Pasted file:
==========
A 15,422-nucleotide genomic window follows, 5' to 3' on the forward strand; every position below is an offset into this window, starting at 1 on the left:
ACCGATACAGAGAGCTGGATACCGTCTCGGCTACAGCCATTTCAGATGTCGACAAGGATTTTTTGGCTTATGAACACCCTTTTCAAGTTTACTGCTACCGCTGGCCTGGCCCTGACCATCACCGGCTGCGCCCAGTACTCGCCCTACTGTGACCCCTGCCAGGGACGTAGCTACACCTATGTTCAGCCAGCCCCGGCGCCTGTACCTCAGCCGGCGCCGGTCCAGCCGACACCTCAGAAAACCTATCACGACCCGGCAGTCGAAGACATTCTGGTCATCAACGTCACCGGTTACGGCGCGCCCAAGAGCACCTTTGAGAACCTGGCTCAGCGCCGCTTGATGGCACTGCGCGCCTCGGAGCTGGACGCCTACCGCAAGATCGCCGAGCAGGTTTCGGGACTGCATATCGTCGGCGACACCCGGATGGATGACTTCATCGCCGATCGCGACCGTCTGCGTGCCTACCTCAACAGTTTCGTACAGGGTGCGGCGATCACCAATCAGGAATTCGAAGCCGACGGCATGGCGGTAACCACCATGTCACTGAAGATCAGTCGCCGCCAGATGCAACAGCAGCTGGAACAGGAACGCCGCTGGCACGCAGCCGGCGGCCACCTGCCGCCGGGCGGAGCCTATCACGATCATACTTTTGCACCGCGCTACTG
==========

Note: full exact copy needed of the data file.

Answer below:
A 15,422-nucleotide genomic window follows, 5' to 3' on the forward strand; every position below is an offset into this window, starting at 1 on the left:
ACCGATACAGAGAGCTGGATACCGTCTCGGCTACAGCCATTTCAGATGTCGACAAGGATTTTTTGGCTTATGAACACCCTTTTCAAGTTTACTGCTACCGCTGGCCTGGCCCTGACCATCACCGGCTGCGCCCAGTACTCGCCCTACTGTGACCCCTGCCAGGGACGTAGCTACACCTATGTTCAGCCAGCCCCGGCGCCTGTACCTCAGCCGGCGCCGGTCCAGCCGACACCTCAGAAAACCTATCACGACCCGGCAGTCGAAGACATTCTGGTCATCAACGTCACCGGTTACGGCGCGCCCAAGAGCACCTTTGAGAACCTGGCTCAGCGCCGCTTGATGGCACTGCGCGCCTCGGAGCTGGACGCCTACCGCAAGATCGCCGAGCAGGTTTCGGGACTGCATATCGTCGGCGACACCCGGATGGATGACTTCATCGCCGATCGCGACCGTCTGCGTGCCTACCTCAACAGTTTCGTACAGGGTGCGGCGATCACCAATCAGGAATTCGAAGCCGACGGCATGGCGGTAACCACCATGTCACTGAAGATCAGTCGCCGCCAGATGCAACAGCAGCTGGAACAGGAACGCCGCTGGCACGCAGCCGGCGGCCACCTGCCGCCGGGCGGAGCCTATCACGATCATACTTTTGCACCGCGCTACTG